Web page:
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Updated Dec 6, 2023, 7:01am EST
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Semafor Signals

COP28 delegates debate ‘phase out’ or ‘phase down’ of fossil fuels

Activists protest against polluting countries during the United Nations Climate Change Conference COP28 in Dubai, United Arab Emirates, December 5, 2023. REUTERS/Amr Alfiky
REUTERS/Amr Alfiky
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Negotiators at the COP28 climate change summit are attempting to pin down language calling for a “phase out” or “phase down” of fossil fuels.

Two versions of a draft of the so-called global stocktake, a document issued after the meeting which looks at how far off track the world is at curbing emissions, have emerged. One group of countries is pushing for “an orderly and just phase out of fossil fuels,” while a second is arguing to “rapidly [reduce] their use,” rather than a full phase out.

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The European Union has pledged to support a phase out, the commission’s climate chief said Wednesday. “All 27 European member states want this to be part of the negotiated outcome,” climate commissioner Wopke Hoekstra told a news conference.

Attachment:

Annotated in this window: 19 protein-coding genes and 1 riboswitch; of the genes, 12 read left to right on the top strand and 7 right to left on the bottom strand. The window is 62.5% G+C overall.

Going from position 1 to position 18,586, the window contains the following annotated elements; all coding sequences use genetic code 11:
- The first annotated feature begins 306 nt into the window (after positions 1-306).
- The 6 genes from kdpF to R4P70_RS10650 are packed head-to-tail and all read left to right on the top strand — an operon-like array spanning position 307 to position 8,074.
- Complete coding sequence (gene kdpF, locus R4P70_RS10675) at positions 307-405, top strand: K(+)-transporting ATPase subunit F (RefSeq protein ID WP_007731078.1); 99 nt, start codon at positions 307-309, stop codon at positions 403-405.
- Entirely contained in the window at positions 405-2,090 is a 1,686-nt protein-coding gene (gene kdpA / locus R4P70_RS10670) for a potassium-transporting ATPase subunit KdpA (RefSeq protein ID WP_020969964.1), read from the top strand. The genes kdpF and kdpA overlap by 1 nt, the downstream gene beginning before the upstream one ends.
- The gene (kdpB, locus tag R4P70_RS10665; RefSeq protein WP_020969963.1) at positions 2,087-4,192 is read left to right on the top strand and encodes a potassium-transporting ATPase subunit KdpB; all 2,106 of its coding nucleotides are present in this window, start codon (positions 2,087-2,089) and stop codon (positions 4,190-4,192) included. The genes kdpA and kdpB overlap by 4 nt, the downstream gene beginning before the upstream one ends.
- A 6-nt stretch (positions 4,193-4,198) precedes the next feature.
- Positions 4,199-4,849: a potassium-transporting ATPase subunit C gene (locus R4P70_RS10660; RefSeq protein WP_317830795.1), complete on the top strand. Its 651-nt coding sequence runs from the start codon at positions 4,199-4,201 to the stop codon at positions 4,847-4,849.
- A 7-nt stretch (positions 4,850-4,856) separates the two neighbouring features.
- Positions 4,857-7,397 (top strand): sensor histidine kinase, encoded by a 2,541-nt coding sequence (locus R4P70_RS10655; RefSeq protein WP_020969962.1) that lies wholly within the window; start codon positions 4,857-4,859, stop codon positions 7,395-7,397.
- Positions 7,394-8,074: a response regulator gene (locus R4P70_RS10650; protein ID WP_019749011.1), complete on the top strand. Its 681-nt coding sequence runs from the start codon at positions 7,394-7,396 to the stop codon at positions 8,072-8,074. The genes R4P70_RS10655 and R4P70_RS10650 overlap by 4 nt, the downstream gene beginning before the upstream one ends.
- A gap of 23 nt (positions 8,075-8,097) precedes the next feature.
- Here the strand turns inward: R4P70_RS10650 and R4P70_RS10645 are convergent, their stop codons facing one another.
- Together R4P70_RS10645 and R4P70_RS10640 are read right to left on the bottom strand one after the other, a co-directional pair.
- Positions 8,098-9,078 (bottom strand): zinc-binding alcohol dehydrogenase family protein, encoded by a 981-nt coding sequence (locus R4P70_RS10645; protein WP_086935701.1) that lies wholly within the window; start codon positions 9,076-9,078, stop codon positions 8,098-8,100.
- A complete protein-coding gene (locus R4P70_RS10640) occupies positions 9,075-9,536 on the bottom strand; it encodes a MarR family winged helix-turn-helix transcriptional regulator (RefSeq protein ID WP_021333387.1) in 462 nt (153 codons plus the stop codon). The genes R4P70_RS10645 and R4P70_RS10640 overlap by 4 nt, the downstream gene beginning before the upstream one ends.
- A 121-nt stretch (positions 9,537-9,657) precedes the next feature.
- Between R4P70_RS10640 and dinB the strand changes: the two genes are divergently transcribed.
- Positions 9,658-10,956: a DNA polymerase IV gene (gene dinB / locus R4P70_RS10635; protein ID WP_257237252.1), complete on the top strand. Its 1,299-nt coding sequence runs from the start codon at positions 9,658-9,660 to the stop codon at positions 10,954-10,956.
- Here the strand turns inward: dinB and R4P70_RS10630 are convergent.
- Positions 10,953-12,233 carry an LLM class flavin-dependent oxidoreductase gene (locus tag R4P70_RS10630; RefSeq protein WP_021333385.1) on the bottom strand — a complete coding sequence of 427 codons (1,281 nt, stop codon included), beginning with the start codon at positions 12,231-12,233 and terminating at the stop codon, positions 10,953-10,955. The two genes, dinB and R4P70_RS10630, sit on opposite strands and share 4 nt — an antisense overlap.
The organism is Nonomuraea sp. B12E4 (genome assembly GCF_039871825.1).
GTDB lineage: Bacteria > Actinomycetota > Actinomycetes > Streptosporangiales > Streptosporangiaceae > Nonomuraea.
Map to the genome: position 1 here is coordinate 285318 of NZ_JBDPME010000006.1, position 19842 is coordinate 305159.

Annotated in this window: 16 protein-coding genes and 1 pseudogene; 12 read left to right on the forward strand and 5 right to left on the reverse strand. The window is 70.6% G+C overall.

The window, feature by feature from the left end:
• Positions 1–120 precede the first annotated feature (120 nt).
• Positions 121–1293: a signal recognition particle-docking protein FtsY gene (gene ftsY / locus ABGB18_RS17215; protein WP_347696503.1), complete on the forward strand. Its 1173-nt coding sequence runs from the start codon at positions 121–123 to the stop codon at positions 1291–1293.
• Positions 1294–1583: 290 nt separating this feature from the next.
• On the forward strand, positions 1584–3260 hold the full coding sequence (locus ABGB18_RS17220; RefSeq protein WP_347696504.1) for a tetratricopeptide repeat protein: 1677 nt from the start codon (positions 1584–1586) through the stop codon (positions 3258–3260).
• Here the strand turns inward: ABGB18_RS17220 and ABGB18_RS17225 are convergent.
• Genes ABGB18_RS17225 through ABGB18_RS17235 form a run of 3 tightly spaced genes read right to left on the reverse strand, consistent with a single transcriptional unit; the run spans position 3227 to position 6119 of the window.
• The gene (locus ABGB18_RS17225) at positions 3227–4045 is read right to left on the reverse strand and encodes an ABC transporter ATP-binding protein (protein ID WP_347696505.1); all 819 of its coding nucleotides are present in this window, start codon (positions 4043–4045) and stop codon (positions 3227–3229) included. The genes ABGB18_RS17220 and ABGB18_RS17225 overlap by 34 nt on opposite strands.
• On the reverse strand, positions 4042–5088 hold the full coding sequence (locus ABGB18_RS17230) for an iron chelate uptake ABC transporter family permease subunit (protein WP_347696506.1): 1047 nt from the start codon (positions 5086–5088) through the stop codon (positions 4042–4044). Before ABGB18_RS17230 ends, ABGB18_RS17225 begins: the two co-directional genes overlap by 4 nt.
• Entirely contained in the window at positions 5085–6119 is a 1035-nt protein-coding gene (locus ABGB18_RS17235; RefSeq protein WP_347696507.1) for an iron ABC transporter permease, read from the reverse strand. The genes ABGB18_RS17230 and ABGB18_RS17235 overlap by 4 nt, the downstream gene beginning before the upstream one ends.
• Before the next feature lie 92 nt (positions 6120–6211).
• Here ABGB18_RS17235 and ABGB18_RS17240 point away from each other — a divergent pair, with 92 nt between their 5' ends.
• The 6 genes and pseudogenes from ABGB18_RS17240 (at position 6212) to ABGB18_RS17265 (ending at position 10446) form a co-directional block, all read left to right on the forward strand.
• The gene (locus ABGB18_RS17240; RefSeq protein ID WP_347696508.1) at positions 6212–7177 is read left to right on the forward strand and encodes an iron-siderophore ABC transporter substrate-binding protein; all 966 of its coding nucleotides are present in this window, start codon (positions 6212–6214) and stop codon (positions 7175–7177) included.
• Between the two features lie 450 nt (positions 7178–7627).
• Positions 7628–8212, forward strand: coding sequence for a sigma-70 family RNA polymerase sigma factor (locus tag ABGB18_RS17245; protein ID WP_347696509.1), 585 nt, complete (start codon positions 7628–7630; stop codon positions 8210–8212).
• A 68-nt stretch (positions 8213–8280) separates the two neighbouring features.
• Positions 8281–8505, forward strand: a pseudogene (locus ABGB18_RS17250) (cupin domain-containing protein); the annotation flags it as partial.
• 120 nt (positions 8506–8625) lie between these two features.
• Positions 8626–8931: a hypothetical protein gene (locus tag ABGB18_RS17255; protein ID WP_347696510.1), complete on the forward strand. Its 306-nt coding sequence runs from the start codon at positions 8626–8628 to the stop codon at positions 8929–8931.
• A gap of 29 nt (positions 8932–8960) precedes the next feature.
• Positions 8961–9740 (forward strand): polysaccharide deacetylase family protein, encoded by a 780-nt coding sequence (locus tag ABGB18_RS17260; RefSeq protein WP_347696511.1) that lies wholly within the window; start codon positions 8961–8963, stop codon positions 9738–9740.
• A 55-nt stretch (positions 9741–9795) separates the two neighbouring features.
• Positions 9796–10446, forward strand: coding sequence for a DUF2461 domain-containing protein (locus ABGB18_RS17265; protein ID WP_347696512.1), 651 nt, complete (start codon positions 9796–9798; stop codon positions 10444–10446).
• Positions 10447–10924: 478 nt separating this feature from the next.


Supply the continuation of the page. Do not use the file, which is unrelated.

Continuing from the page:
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While COP conferences have become synonymous with the global discussion around climate change, debates on the future of fossil fuels only became a fixture of the event at COP26 in Glasgow two years ago, climate editor Justin Rowlatt noted for the BBC. A “pledge now will not mean the world will stop using fossil fuels completely,” he wrote, and it’s unlikely that delegates will actually commit to a date that fossil fuels would be phased out. “But at least the world will have acknowledged what has always been implied by these negotiations - that we need to deal with the main source of climate change.”

The contentious “phase out” debate has been a central peg in this year’s COP, which has been plagued by controversies over the record-high number of oil lobbyists in attendance, and the presidency of Sultan al-Jaber, an Emirati oil executive, over the conference. The United Arab Emirates have already signaled that they are not on board with a deal to end fossil fuel usage, and reporting by the BBC last week noted the petrostate hoped to use the conference to make new oil deals, something the UAE has denied.

Critics have said that COP has become a greenwashed event, and with this year’s record number of oil lobbyists, some campaigners believe industry profits are being prioritized over addressing human-caused climate change, The Guardian reported. COP has “become an avenue for these corporations to greenwash their polluting businesses and foist dangerous distractions from real climate action,” Caroline Muturi, a coordinator with the advocacy group Ibon Africa, told the newspaper.

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